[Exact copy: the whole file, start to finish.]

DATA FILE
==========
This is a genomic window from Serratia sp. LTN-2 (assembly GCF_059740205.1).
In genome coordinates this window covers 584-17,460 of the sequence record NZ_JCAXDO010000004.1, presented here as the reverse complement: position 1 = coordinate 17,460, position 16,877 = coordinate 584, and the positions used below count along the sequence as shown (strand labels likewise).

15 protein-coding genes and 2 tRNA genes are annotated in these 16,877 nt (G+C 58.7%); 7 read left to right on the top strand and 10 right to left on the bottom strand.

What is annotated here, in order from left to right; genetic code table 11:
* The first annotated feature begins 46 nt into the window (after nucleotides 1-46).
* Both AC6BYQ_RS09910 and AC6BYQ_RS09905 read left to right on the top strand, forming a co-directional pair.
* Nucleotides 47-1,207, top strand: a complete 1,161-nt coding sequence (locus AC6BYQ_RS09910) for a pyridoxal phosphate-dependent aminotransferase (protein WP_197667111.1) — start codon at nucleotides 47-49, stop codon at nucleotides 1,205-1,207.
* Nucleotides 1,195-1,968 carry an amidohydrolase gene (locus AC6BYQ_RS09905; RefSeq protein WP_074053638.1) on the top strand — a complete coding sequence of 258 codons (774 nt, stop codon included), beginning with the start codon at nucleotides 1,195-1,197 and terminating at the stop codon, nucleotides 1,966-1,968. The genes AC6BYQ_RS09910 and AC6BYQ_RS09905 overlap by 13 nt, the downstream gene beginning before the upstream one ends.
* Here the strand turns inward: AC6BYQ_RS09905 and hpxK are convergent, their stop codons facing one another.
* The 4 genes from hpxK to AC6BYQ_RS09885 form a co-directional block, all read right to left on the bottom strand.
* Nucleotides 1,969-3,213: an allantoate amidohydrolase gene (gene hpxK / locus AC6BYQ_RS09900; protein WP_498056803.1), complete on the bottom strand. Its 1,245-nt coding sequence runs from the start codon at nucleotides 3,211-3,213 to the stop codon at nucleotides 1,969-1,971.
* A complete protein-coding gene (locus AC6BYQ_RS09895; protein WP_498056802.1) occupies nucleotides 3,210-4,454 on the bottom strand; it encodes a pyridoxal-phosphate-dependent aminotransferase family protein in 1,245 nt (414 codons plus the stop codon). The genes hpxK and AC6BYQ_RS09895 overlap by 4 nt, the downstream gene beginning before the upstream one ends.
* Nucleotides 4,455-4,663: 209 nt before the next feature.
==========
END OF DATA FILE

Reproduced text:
This is a genomic window from Serratia sp. LTN-2 (assembly GCF_059740205.1).
In genome coordinates this window covers 584-17,460 of the sequence record NZ_JCAXDO010000004.1, presented here as the reverse complement: position 1 = coordinate 17,460, position 16,877 = coordinate 584, and the positions used below count along the sequence as shown (strand labels likewise).

15 protein-coding genes and 2 tRNA genes are annotated in these 16,877 nt (G+C 58.7%); 7 read left to right on the top strand and 10 right to left on the bottom strand.

What is annotated here, in order from left to right; genetic code table 11:
* The first annotated feature begins 46 nt into the window (after nucleotides 1-46).
* Both AC6BYQ_RS09910 and AC6BYQ_RS09905 read left to right on the top strand, forming a co-directional pair.
* Nucleotides 47-1,207, top strand: a complete 1,161-nt coding sequence (locus AC6BYQ_RS09910) for a pyridoxal phosphate-dependent aminotransferase (protein WP_197667111.1) — start codon at nucleotides 47-49, stop codon at nucleotides 1,205-1,207.
* Nucleotides 1,195-1,968 carry an amidohydrolase gene (locus AC6BYQ_RS09905; RefSeq protein WP_074053638.1) on the top strand — a complete coding sequence of 258 codons (774 nt, stop codon included), beginning with the start codon at nucleotides 1,195-1,197 and terminating at the stop codon, nucleotides 1,966-1,968. The genes AC6BYQ_RS09910 and AC6BYQ_RS09905 overlap by 13 nt, the downstream gene beginning before the upstream one ends.
* Here the strand turns inward: AC6BYQ_RS09905 and hpxK are convergent, their stop codons facing one another.
* The 4 genes from hpxK to AC6BYQ_RS09885 form a co-directional block, all read right to left on the bottom strand.
* Nucleotides 1,969-3,213: an allantoate amidohydrolase gene (gene hpxK / locus AC6BYQ_RS09900; protein WP_498056803.1), complete on the bottom strand. Its 1,245-nt coding sequence runs from the start codon at nucleotides 3,211-3,213 to the stop codon at nucleotides 1,969-1,971.
* A complete protein-coding gene (locus AC6BYQ_RS09895; protein WP_498056802.1) occupies nucleotides 3,210-4,454 on the bottom strand; it encodes a pyridoxal-phosphate-dependent aminotransferase family protein in 1,245 nt (414 codons plus the stop codon). The genes hpxK and AC6BYQ_RS09895 overlap by 4 nt, the downstream gene beginning before the upstream one ends.
* Nucleotides 4,455-4,663: 209 nt before the next feature.